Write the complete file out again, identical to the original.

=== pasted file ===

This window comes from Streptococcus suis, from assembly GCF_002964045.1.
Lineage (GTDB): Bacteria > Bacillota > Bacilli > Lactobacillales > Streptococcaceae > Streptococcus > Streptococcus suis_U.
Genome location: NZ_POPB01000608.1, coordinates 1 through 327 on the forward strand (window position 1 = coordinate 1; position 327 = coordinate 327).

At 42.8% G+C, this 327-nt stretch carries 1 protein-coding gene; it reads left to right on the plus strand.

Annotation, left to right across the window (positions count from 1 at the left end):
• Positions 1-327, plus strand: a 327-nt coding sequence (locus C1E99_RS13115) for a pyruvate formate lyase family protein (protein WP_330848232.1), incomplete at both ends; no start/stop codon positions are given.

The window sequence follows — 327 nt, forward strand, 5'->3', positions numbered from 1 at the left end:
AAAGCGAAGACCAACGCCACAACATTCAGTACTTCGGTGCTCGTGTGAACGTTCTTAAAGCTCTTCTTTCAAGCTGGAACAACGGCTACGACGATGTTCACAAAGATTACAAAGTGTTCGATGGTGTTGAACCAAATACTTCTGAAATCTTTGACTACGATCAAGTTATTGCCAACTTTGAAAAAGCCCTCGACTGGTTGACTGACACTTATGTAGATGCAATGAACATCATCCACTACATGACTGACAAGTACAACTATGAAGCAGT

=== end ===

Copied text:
This window comes from Streptococcus suis, from assembly GCF_002964045.1.
Lineage (GTDB): Bacteria > Bacillota > Bacilli > Lactobacillales > Streptococcaceae > Streptococcus > Streptococcus suis_U.
Genome location: NZ_POPB01000608.1, coordinates 1 through 327 on the forward strand (window position 1 = coordinate 1; position 327 = coordinate 327).

At 42.8% G+C, this 327-nt stretch carries 1 protein-coding gene; it reads left to right on the plus strand.

Annotation, left to right across the window (positions count from 1 at the left end):
• Positions 1-327, plus strand: a 327-nt coding sequence (locus C1E99_RS13115) for a pyruvate formate lyase family protein (protein WP_330848232.1), incomplete at both ends; no start/stop codon positions are given.

The window sequence follows — 327 nt, forward strand, 5'->3', positions numbered from 1 at the left end:
AAAGCGAAGACCAACGCCACAACATTCAGTACTTCGGTGCTCGTGTGAACGTTCTTAAAGCTCTTCTTTCAAGCTGGAACAACGGCTACGACGATGTTCACAAAGATTACAAAGTGTTCGATGGTGTTGAACCAAATACTTCTGAAATCTTTGACTACGATCAAGTTATTGCCAACTTTGAAAAAGCCCTCGACTGGTTGACTGACACTTATGTAGATGCAATGAACATCATCCACTACATGACTGACAAGTACAACTATGAAGCAGT